frauleins. Others who look deeper
say the larger cause is that thlese
youngl men relatively hlave not suif
fered front the war andl thley are look
ingr to the future in a spirit of revenge.
Much Interest Befng Taken in C11a
ilaign Now In Progress. Prizes to be
The "Save the Baby" campaign, be
ing carried on in Laurenis this week,
is proving interesting and helpful,
judging from tho attendance at the
meetings and the expressions being
heard from those who have been in
attendance. The first meeting was
held at the Pres4byterian church Sun
day afternoon. Mt'rs. Ruth Dod and
Rev. llamuel 11. Templeman were the
speakers for the meeting. 13oth of
these speakers brought helpful ines
sages regarding the health and spirit
ual development of -the baby. The
small children took .hart in the exer
cises. Especially interesting was the
song by little Miss Davis and the happy
littlgheAds bobbing out from openings
encircled with cotton. Inscribed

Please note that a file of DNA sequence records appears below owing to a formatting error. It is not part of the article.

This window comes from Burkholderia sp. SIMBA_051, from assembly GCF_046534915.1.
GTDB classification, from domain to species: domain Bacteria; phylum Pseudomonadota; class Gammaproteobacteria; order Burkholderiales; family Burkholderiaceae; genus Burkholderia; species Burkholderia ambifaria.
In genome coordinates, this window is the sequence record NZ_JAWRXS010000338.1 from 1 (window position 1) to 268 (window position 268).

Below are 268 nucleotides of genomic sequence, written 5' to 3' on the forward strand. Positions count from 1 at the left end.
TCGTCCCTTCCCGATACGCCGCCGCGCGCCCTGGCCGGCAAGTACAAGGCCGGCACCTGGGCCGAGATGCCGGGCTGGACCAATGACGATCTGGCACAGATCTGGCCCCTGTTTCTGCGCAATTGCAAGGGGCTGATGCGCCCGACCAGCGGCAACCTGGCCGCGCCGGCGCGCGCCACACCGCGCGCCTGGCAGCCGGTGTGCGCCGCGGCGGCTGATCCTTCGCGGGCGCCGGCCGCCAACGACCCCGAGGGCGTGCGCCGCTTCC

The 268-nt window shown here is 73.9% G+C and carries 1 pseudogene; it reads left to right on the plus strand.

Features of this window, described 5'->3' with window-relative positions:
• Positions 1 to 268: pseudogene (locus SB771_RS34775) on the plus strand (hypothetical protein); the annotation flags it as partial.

above these heads was this inscrip
tion: "South CarolinaA Greatest Pro
ducts: Dables. and Cotton."
At the meeting Monday in the court
house 105 bables iwere examined. Tihe
examining staff consisted of Doctors
Teague, Hughes, Walker and Carpen
ter. Nurses assisting were Alisses
Irby, Hainey, Richards and Hiagquist.
The registrar for the meeting was
Miss Bessie Todd. In the afternoon a
lecture was -given by Dr. I layne Glover
of Greenville, on "llow to Keep the
Baby -Well". The nieting, according
to expressions from 'many of the moth
. was very helpful.
Oi Thursday evening in the court